"Have we got to fear the opposition of the greater part of the nation which does not know our plans and which would not be disposed to lend us support? Without doubt, in their houses, shops, offices and workshops, the greater part of these home-loving citizens will perhaps think our plans, which may disturb their rest and their pleasures, too daring. But if they disapprove of them it will only be timidly and without noise. Moreover, does the nation know what it wants? It will be made to wish and to say what it has never thought. If it suspects anything it will receive the same reply as Crispin made to the legatee: That is your lethargy. The nation is a great flock which thinks only of pasture, and which, with the help of good sheepdogs, the shepherds can guide as they will. After all it is their good which we desire, though they knew it not. Neither their old system of government, their religion, their morals, nor all their antiquated prejudices are worth preserving. All that is a shame and reproach to an age like ours; and in order to trace a new plan a blank sheet is necessary.

"To overawe the bourgeoisie, we shall have, if necessary, that class which is resolved and which sees nothing to lose and everything to gain by the change. There are powerful motives to stir it to revolt: scarcity, hunger, money, alarming and terrifying rumours, and the madness of terror and fury which will strike into people's minds.

"The bourgeoisie produces only elegant speakers; all these orators of the tribune are nothing in comparison with our Demostheneses hired at an ecu apiece, who, in the wine-shops, in public places, in the gardens and on the quays, proclaim havoc, fires, villages sacked and running with blood, plots to besiege and starve out Paris.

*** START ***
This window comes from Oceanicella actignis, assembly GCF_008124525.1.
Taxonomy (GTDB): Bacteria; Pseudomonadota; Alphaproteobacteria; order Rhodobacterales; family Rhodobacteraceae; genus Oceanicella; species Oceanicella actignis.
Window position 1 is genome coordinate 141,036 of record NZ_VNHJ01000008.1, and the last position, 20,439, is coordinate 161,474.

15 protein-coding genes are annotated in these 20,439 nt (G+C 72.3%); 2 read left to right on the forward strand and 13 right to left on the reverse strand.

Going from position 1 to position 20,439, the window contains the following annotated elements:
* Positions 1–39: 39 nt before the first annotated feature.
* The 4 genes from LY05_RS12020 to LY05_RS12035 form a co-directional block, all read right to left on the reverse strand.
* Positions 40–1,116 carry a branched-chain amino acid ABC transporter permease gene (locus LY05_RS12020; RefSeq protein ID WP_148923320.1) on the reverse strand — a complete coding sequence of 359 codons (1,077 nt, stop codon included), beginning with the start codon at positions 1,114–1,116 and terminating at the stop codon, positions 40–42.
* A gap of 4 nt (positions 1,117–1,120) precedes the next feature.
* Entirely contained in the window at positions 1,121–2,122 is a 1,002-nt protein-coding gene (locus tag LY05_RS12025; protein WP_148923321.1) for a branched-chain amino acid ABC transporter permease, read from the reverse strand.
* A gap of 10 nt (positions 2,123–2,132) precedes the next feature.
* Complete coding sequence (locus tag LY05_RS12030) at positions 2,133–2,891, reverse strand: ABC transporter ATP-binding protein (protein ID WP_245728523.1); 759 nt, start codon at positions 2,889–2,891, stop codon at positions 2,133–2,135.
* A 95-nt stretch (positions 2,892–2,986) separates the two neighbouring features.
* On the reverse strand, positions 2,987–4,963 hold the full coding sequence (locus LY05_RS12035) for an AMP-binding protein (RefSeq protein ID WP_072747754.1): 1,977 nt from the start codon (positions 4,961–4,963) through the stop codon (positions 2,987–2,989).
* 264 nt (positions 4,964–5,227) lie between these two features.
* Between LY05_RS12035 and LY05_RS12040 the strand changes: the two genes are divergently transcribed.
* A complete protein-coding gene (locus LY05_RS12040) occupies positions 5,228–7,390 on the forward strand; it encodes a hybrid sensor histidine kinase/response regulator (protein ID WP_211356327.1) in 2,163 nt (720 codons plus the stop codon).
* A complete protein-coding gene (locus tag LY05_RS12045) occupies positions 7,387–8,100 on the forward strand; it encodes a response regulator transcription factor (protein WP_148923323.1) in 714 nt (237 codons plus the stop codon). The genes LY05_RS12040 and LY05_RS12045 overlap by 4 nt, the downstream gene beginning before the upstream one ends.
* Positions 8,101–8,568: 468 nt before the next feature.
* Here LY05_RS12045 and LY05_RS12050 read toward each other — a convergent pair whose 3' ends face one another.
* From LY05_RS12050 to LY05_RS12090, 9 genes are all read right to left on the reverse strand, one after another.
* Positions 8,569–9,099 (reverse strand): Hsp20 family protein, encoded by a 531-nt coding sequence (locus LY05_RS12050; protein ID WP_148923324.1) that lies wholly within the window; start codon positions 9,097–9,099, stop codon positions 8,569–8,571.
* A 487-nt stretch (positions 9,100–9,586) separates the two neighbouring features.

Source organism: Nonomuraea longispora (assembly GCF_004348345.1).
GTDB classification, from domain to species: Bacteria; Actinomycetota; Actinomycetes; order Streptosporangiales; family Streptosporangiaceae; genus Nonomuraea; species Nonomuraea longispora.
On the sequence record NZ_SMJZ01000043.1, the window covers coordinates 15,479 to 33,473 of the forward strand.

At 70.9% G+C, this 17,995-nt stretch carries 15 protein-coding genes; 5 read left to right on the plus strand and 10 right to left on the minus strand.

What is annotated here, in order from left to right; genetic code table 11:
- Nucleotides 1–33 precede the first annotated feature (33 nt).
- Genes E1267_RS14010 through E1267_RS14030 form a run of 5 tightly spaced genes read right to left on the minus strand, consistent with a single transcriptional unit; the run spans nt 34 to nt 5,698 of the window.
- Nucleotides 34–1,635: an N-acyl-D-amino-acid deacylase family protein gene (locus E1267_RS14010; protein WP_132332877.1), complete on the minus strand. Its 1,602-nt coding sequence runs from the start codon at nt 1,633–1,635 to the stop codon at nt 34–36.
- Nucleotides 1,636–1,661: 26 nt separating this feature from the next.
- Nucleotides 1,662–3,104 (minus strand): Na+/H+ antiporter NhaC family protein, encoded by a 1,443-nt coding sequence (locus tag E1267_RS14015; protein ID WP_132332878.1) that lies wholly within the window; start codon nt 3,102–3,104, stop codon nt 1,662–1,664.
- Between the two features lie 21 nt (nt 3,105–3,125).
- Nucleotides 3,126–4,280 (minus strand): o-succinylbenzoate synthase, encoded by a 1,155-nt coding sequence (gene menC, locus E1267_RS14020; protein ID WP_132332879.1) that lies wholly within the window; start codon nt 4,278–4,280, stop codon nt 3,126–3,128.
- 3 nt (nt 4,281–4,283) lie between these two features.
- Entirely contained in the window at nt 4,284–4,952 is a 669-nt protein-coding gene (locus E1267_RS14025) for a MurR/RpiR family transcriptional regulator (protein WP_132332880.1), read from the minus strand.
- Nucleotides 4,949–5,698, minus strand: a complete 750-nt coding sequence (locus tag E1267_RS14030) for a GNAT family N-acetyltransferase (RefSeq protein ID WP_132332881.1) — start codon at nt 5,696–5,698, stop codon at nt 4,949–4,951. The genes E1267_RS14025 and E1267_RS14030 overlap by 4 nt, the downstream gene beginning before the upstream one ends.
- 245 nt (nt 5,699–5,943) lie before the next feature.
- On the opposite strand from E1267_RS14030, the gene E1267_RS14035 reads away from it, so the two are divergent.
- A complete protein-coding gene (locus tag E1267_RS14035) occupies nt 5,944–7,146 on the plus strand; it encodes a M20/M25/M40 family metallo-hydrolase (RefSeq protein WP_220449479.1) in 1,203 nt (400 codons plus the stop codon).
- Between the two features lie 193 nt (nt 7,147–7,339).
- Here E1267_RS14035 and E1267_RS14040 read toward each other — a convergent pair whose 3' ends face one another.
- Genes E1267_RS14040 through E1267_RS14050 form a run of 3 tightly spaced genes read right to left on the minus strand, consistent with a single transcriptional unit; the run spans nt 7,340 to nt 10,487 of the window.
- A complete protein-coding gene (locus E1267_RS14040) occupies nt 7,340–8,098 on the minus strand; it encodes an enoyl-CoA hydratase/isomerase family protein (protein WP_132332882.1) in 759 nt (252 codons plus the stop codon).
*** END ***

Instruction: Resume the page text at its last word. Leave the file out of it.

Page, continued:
"The social movement requires this. What could one do with all these people by muzzling them with the principles of goodness and justice? Good people are feeble and timid and only the worthless are determined. It is an advantage for the people in a revolution to have no morality. How could they resist men to whom all means are good? There is not one of our old virtues which could help us; the people need not have any, or else they should be of another kind. All that is necessary for the revolution, all that is useful to it is just; that is the great principle."

Let us now turn to the part played by Freemasonry in France from 1793 to our own days (1920's).

[Footnote: 1. From the beginning of the revolution Freemasonry closed all its lodges. But this apparent suppression was probably only a precautionary measure, for the secret lodges still existed as in the past and all the others were replaced by clubs. Let us not forget moreover that the role of Freemasonry is to create the revolutionary state of mind rather than to light openly at the head of the movement. Freemasonry had created the state of mind and sent forward its men to the attack. These were impregnated with the masonic principles and applied them during the revolution without necessarily being directed by Freemasonry.

2. Let us note in passing that Adrien Duport obtained the adoption by the constituent assembly of the emancipation of the Jews. He had attempted to carry this on fourteen occasions before being successful, and it was only on the eve of the close of the assembly that the law was voted after Regnault de Saint-Jean d'Angely had said: "I demand that all those who speak against this proposal shall be called to order for it is the very constitution which they are opposing." ]